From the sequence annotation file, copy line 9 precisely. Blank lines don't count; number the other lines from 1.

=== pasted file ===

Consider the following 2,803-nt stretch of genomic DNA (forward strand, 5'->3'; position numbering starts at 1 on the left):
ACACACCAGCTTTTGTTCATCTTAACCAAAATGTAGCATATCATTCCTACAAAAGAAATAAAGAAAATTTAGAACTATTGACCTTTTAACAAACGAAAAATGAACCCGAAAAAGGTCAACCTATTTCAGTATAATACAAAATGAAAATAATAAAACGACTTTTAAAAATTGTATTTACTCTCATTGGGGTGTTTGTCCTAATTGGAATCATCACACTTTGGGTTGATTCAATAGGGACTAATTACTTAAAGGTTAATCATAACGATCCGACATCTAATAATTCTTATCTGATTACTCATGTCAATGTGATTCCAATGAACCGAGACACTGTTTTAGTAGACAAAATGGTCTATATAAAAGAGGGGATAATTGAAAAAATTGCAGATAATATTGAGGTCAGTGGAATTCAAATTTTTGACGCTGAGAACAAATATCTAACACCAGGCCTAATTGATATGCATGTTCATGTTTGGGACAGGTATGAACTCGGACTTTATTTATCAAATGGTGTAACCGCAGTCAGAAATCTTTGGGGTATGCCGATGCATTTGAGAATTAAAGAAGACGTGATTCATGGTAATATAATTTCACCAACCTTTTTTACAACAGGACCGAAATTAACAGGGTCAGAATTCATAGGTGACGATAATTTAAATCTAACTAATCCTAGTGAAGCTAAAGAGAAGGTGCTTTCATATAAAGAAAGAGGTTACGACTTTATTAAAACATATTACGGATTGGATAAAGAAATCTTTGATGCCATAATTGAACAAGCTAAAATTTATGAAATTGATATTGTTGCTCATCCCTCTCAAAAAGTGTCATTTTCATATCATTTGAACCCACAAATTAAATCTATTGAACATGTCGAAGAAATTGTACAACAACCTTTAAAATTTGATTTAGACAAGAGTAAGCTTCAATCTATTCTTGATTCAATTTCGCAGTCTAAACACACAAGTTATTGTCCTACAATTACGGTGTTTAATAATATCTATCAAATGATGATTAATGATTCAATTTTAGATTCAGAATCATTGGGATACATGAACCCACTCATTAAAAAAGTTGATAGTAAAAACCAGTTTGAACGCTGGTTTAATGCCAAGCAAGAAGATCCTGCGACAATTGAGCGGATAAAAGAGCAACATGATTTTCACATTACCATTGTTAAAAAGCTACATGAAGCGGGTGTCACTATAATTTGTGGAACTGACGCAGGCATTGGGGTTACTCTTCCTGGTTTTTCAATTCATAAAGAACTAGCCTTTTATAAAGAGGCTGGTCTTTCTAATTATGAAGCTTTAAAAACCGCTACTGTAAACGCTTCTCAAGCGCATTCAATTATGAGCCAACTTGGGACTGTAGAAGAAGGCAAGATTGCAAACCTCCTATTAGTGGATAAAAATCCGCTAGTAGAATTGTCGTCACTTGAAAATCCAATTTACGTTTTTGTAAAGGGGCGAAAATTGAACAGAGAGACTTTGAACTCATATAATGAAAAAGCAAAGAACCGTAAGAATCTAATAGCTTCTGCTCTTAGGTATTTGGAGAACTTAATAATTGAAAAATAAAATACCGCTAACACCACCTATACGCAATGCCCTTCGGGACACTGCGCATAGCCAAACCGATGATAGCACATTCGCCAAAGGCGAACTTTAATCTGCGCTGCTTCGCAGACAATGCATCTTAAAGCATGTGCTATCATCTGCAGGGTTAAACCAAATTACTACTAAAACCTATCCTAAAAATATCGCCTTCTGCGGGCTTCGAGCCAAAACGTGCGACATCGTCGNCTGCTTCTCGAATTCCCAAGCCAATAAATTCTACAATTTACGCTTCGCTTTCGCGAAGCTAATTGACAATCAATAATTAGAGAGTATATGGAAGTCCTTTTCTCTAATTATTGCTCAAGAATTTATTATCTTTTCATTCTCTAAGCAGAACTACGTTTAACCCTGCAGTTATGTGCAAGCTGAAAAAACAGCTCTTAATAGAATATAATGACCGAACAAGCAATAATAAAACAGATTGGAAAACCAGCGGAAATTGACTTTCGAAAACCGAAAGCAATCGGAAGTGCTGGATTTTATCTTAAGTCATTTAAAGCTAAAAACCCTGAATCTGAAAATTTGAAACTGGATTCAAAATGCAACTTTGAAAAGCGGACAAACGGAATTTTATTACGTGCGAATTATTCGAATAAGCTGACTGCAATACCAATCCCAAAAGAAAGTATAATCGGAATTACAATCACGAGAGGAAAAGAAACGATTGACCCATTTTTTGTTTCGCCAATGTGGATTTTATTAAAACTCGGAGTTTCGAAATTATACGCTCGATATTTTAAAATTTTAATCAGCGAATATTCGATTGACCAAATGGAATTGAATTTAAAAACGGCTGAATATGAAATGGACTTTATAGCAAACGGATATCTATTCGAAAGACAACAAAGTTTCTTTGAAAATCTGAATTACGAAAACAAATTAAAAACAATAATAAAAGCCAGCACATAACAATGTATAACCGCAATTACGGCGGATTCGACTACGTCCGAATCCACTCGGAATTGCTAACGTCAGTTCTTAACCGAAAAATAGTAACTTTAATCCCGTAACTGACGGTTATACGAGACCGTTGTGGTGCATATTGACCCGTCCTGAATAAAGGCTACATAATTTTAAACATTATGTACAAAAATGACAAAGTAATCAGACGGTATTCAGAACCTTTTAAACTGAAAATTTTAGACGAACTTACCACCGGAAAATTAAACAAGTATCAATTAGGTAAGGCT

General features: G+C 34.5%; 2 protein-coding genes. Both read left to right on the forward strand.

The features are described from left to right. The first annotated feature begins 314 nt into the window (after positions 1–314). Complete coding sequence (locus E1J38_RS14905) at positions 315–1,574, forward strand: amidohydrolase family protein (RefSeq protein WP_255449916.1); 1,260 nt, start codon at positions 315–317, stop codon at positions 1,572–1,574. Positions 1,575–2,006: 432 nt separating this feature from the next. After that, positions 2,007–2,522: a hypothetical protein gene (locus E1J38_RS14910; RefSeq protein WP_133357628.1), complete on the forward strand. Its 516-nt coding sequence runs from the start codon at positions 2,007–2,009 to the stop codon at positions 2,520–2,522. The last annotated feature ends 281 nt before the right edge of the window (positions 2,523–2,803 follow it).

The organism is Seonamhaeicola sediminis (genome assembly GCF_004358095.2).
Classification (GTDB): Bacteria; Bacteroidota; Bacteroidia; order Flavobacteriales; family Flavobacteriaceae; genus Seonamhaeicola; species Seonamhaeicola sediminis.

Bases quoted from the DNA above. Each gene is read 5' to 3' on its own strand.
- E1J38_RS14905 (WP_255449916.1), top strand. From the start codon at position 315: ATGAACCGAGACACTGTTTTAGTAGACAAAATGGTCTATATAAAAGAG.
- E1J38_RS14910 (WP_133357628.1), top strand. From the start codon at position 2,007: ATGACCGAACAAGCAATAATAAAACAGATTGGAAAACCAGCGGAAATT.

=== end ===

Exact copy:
- E1J38_RS14910 (WP_133357628.1), top strand. From the start codon at position 2,007: ATGACCGAACAAGCAATAATAAAACAGATTGGAAAACCAGCGGAAATT.